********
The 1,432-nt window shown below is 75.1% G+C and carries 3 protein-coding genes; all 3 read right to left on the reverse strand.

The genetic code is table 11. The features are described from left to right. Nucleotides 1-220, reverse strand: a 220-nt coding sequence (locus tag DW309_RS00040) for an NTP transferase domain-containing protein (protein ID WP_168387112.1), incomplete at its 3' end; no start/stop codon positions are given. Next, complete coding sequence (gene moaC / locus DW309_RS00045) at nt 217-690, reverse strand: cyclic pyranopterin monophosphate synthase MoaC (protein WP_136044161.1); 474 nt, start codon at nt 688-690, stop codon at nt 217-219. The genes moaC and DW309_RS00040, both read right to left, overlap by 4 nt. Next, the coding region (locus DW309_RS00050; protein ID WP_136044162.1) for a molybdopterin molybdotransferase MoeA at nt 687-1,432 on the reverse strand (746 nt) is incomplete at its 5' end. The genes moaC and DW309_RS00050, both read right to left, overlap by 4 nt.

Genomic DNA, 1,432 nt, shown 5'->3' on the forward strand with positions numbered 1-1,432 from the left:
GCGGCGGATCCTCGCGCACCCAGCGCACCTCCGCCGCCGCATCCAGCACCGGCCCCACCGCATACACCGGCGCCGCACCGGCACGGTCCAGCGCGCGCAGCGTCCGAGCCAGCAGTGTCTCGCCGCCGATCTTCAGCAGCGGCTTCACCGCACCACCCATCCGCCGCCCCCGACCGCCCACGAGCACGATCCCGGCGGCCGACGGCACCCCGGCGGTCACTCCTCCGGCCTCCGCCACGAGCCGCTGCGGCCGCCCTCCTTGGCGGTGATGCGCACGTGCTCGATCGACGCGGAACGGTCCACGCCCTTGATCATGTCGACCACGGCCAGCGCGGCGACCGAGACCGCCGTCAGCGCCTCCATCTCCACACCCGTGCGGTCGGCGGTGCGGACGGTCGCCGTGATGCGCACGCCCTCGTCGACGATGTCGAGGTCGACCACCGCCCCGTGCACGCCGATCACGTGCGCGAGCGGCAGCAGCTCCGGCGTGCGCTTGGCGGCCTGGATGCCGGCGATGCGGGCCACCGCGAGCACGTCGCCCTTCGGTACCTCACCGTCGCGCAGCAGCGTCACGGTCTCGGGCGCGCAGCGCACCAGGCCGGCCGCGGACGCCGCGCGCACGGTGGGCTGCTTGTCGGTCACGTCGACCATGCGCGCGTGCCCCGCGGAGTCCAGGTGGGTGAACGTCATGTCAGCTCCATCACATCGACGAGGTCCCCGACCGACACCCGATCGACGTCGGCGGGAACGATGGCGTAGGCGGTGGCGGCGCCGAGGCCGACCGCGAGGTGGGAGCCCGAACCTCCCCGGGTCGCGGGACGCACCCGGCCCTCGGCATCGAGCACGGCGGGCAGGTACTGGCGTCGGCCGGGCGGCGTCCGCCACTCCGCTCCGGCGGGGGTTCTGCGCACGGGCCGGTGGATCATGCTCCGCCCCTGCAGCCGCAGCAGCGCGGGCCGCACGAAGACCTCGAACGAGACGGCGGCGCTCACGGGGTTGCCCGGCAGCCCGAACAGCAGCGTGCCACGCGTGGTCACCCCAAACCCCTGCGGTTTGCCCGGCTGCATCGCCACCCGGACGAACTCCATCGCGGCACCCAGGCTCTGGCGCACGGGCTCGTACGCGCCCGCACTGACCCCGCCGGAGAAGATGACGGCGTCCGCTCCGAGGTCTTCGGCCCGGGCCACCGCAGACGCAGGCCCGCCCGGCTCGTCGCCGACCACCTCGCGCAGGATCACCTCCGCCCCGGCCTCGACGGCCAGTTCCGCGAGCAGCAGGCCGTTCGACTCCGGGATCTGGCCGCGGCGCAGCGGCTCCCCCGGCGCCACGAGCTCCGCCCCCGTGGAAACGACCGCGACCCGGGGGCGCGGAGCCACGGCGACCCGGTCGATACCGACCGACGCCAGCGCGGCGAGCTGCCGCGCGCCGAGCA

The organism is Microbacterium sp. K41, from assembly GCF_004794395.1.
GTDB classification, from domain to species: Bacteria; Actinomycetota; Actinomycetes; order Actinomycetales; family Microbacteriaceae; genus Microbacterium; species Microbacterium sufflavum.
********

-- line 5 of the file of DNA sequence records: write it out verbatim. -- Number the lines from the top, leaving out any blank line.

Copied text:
The organism is Microbacterium sp. K41, from assembly GCF_004794395.1.